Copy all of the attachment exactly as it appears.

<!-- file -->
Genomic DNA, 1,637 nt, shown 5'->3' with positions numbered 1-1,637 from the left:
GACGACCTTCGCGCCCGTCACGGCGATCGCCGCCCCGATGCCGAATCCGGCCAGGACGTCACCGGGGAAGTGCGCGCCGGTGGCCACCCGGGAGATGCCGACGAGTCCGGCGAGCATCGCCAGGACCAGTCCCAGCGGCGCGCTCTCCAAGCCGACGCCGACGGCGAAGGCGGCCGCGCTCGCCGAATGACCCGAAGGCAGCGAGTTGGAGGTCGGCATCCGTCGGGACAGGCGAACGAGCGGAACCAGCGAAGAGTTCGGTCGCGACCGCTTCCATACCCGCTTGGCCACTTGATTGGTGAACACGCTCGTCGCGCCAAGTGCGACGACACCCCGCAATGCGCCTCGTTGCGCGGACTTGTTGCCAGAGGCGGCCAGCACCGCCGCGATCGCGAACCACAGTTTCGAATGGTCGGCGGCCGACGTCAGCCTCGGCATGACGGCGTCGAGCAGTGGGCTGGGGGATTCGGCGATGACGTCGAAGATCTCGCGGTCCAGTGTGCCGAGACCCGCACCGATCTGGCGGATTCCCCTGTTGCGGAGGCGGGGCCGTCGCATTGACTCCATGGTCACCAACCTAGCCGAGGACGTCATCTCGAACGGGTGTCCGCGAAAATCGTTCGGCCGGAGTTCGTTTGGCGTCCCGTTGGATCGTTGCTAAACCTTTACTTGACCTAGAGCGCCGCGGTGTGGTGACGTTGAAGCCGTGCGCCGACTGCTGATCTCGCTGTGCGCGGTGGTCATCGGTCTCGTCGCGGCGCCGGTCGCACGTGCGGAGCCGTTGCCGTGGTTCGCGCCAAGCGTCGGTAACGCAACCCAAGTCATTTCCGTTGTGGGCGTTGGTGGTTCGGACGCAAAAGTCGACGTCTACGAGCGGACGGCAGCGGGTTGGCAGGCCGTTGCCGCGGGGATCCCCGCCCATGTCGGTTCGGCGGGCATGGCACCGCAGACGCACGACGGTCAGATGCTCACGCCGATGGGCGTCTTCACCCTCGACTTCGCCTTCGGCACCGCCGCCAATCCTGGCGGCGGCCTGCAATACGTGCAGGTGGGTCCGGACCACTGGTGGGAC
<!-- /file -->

Genomic DNA, 1,637 nt, shown 5'->3' with positions numbered 1-1,637 from the left:
GACGACCTTCGCGCCCGTCACGGCGATCGCCGCCCCGATGCCGAATCCGGCCAGGACGTCACCGGGGAAGTGCGCGCCGGTGGCCACCCGGGAGATGCCGACGAGTCCGGCGAGCATCGCCAGGACCAGTCCCAGCGGCGCGCTCTCCAAGCCGACGCCGACGGCGAAGGCGGCCGCGCTCGCCGAATGACCCGAAGGCAGCGAGTTGGAGGTCGGCATCCGTCGGGACAGGCGAACGAGCGGAACCAGCGAAGAGTTCGGTCGCGACCGCTTCCATACCCGCTTGGCCACTTGATTGGTGAACACGCTCGTCGCGCCAAGTGCGACGACACCCCGCAATGCGCCTCGTTGCGCGGACTTGTTGCCAGAGGCGGCCAGCACCGCCGCGATCGCGAACCACAGTTTCGAATGGTCGGCGGCCGACGTCAGCCTCGGCATGACGGCGTCGAGCAGTGGGCTGGGGGATTCGGCGATGACGTCGAAGATCTCGCGGTCCAGTGTGCCGAGACCCGCACCGATCTGGCGGATTCCCCTGTTGCGGAGGCGGGGCCGTCGCATTGACTCCATGGTCACCAACCTAGCCGAGGACGTCATCTCGAACGGGTGTCCGCGAAAATCGTTCGGCCGGAGTTCGTTTGGCGTCCCGTTGGATCGTTGCTAAACCTTTACTTGACCTAGAGCGCCGCGGTGTGGTGACGTTGAAGCCGTGCGCCGACTGCTGATCTCGCTGTGCGCGGTGGTCATCGGTCTCGTCGCGGCGCCGGTCGCACGTGCGGAGCCGTTGCCGTGGTTCGCGCCAAGCGTCGGTAACGCAACCCAAGTCATTTCCGTTGTGGGCGTTGGTGGTTCGGACGCAAAAGTCGACGTCTACGAGCGGACGGCAGCGGGTTGGCAGGCCGTTGCCGCGGGGATCCCCGCCCATGTCGGTTCGGCGGGCATGGCACCGCAGACGCACGACGGTCAGATGCTCACGCCGATGGGCGTCTTCACCCTCGACTTCGCCTTCGGCACCGCCGCCAATCCTGGCGGCGGCCTGCAATACGTGCAGGTGGGTCCGGACCACTGGTGGGAC